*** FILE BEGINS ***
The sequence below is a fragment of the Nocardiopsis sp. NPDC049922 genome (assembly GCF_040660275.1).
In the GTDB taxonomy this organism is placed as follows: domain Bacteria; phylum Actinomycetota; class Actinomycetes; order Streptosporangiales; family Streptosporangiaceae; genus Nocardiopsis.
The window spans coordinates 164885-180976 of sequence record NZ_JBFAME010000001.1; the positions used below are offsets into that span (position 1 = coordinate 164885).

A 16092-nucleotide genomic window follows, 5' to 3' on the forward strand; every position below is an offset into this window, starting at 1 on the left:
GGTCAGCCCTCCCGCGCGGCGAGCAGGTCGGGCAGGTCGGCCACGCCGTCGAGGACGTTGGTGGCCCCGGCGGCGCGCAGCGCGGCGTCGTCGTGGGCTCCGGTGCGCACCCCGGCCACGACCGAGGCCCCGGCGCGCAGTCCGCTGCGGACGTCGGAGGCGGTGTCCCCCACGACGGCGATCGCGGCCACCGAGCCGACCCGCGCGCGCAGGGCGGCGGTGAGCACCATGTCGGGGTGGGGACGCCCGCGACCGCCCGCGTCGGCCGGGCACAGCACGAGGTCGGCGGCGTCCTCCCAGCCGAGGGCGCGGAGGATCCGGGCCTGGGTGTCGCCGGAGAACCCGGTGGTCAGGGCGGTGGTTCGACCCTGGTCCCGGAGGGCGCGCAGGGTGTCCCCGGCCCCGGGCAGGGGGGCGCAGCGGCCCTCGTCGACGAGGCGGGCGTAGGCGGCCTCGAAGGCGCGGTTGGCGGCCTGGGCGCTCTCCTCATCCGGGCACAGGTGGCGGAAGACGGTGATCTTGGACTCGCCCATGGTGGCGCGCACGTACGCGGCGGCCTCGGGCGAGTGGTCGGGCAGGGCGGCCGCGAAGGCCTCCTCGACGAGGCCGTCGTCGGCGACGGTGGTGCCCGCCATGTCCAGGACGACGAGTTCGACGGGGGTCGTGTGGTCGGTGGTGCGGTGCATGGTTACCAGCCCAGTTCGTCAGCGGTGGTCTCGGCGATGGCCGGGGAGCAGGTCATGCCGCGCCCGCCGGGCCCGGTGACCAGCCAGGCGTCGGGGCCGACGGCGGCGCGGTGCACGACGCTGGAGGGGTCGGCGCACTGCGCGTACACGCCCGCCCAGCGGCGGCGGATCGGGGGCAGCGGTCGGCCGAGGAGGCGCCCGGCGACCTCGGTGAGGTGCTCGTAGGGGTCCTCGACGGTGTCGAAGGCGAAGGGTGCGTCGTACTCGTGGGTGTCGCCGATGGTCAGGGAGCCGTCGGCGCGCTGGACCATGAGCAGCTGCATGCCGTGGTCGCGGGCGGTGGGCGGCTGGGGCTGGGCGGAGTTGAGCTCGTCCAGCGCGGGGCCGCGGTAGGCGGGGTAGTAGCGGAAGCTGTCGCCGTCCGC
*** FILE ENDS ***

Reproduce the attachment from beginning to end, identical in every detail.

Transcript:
The sequence below is a fragment of the Nocardiopsis sp. NPDC049922 genome (assembly GCF_040660275.1).
In the GTDB taxonomy this organism is placed as follows: domain Bacteria; phylum Actinomycetota; class Actinomycetes; order Streptosporangiales; family Streptosporangiaceae; genus Nocardiopsis.
The window spans coordinates 164885-180976 of sequence record NZ_JBFAME010000001.1; the positions used below are offsets into that span (position 1 = coordinate 164885).

A 16092-nucleotide genomic window follows, 5' to 3' on the forward strand; every position below is an offset into this window, starting at 1 on the left:
GGTCAGCCCTCCCGCGCGGCGAGCAGGTCGGGCAGGTCGGCCACGCCGTCGAGGACGTTGGTGGCCCCGGCGGCGCGCAGCGCGGCGTCGTCGTGGGCTCCGGTGCGCACCCCGGCCACGACCGAGGCCCCGGCGCGCAGTCCGCTGCGGACGTCGGAGGCGGTGTCCCCCACGACGGCGATCGCGGCCACCGAGCCGACCCGCGCGCGCAGGGCGGCGGTGAGCACCATGTCGGGGTGGGGACGCCCGCGACCGCCCGCGTCGGCCGGGCACAGCACGAGGTCGGCGGCGTCCTCCCAGCCGAGGGCGCGGAGGATCCGGGCCTGGGTGTCGCCGGAGAACCCGGTGGTCAGGGCGGTGGTTCGACCCTGGTCCCGGAGGGCGCGCAGGGTGTCCCCGGCCCCGGGCAGGGGGGCGCAGCGGCCCTCGTCGACGAGGCGGGCGTAGGCGGCCTCGAAGGCGCGGTTGGCGGCCTGGGCGCTCTCCTCATCCGGGCACAGGTGGCGGAAGACGGTGATCTTGGACTCGCCCATGGTGGCGCGCACGTACGCGGCGGCCTCGGGCGAGTGGTCGGGCAGGGCGGCCGCGAAGGCCTCCTCGACGAGGCCGTCGTCGGCGACGGTGGTGCCCGCCATGTCCAGGACGACGAGTTCGACGGGGGTCGTGTGGTCGGTGGTGCGGTGCATGGTTACCAGCCCAGTTCGTCAGCGGTGGTCTCGGCGATGGCCGGGGAGCAGGTCATGCCGCGCCCGCCGGGCCCGGTGACCAGCCAGGCGTCGGGGCCGACGGCGGCGCGGTGCACGACGCTGGAGGGGTCGGCGCACTGCGCGTACACGCCCGCCCAGCGGCGGCGGATCGGGGGCAGCGGTCGGCCGAGGAGGCGCCCGGCGACCTCGGTGAGGTGCTCGTAGGGGTCCTCGACGGTGTCGAAGGCGAAGGGTGCGTCGTACTCGTGGGTGTCGCCGATGGTCAGGGAGCCGTCGGCGCGCTGGACCATGAGCAGCTGCATGCCGTGGTCGCGGGCGGTGGGCGGCTGGGGCTGGGCGGAGTTGAGCTCGTCCAGCGCGGGGCCGCGGTAGGCGGGGTAGTAGCGGAAGCTGTCGCCGTCCGC